What started from a simple plunge and a struggle to explain their name has now become a beloved store delighting adults with an eclectic range of objects and knick-knacks. Joie de Vivre is nestled in the colorful college town of Cambridge, Massachusetts, where it has served the community for over 30 years with a unique selection of items from postcards and puzzles to kaleidoscopes and American crafts that appeal to almost any budget. A MOVA Globe retailer since 2008, Joie de Vivre owner Linda Given took some time out of her day to talk with us about how she started her business, how she first encountered MOVA Globes, and how she selected her fancy name.
Tell us a little bit about how Joie de Vivre began.
Joie de Vivre was started a bit out of desperation. I had dropped out of college, and spent the next ten years doing things as assorted as waitressing, making rolling pins and cutting boards in Vermont, working in a bookstore, working in a gallery. In my early thirties, I felt that I had to try to find a better way to support myself. It was important to me that I do something I felt good about, and as I had always enjoyed my retail jobs, decided to try opening a store.
Why makes you a proud independent retailer?
I am proud to be an independent retailer because I think small owner-run businesses wind up being unique in a way that larger businesses cannot be. And I’m a “big” believer in “small is good” – I think smaller businesses are more personal and friendly on the whole.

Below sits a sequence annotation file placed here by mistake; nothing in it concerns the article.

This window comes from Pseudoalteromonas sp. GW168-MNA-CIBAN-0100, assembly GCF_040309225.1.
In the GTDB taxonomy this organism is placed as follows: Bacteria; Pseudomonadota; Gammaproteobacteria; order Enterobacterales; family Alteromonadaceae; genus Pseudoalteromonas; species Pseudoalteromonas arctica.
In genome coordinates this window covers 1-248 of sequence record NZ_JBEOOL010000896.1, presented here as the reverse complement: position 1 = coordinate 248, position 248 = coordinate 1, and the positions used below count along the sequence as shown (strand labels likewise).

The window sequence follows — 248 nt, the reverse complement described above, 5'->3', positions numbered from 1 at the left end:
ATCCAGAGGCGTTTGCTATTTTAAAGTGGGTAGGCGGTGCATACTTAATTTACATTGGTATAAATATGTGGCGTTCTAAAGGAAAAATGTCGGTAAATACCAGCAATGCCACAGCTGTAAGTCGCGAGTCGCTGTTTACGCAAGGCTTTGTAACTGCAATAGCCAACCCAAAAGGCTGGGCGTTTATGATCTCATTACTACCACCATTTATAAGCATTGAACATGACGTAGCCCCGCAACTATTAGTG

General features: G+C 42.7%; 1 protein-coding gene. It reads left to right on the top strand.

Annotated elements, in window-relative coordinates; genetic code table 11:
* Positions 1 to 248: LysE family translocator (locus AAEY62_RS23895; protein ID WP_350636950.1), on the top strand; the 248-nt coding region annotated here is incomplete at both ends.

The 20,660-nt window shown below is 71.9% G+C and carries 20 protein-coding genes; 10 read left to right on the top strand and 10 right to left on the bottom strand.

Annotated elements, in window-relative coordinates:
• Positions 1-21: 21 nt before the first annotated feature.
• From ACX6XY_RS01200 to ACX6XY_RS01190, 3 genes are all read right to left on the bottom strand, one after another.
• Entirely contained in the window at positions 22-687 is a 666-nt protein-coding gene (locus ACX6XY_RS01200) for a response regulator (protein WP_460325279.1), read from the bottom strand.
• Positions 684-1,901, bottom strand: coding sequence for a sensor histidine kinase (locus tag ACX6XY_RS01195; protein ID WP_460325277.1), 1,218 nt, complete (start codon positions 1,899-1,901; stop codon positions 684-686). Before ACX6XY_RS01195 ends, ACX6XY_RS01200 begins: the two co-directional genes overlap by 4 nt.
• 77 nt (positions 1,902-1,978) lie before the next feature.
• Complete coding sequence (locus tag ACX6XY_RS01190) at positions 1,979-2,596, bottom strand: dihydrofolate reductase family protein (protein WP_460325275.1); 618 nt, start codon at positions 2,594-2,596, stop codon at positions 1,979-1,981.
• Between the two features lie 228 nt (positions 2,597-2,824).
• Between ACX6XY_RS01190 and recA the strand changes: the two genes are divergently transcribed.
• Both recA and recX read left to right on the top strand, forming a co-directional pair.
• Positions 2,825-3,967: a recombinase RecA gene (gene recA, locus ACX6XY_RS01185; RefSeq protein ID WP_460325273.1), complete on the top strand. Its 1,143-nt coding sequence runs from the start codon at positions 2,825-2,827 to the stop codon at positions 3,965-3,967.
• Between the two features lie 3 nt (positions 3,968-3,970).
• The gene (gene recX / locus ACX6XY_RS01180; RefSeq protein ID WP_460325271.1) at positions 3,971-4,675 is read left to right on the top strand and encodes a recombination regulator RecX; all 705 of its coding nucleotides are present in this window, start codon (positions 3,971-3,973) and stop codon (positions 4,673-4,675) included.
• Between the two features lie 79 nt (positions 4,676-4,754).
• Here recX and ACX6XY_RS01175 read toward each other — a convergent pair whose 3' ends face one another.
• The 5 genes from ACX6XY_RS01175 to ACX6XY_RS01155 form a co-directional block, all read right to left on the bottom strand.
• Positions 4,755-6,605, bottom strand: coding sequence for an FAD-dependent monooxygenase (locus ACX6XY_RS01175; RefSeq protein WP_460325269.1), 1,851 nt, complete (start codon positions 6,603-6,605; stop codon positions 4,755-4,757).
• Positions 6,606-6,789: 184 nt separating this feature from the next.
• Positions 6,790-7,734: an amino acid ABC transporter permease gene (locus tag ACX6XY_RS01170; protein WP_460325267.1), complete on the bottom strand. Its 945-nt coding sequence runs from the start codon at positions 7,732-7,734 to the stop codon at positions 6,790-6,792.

What makes your store unique? Why do your customers love shopping there?
I think Joie de Vivre is unique in the way all small owner run businesses are – it is a reflection of one person’s taste – something that really can’t be duplicated. Joie is also unique in that we offer things for sale that range in price from 25 cents to over $500 – and we treat all items – and customers – with equal respect. I think our customers love shopping here because they know they will find unusual items, and because they know we will try to help them with whatever their needs happen to be, whether buying a baby present or a retirement gift, something just plain silly like a yodeling pickle , or something beautiful – like a kaleidoscope or a piece of jewelry – or something fascinating – like for example – a MOVA Globe!
How are you impacting the community?
I think – or rather, I hope – that we impact our community just by our presence. That sounds grandiose, but I mean it more in the sense that we are a very small and very friendly store, and have become friends with many of our customers. We also try to keep the spirit of the store friendly to all – won’t sell anything crude or mean, and so are completely child friendly. We like to talk to people and get to know them. We know their children, and as we have been in business 31 years now, we have seen kids who were 8 or 9 when we opened, come in and bring their own young children.
What makes the city of Cambridge interesting and why should people visit the area?
Cambridge is an interesting city. We get lots of foreign visitors, and many are there because they want to visit Harvard University. But the city is filled with interesting little shops, great restaurants, wonderful museums, and a great variety of different people who really care about trying to make the world a better place.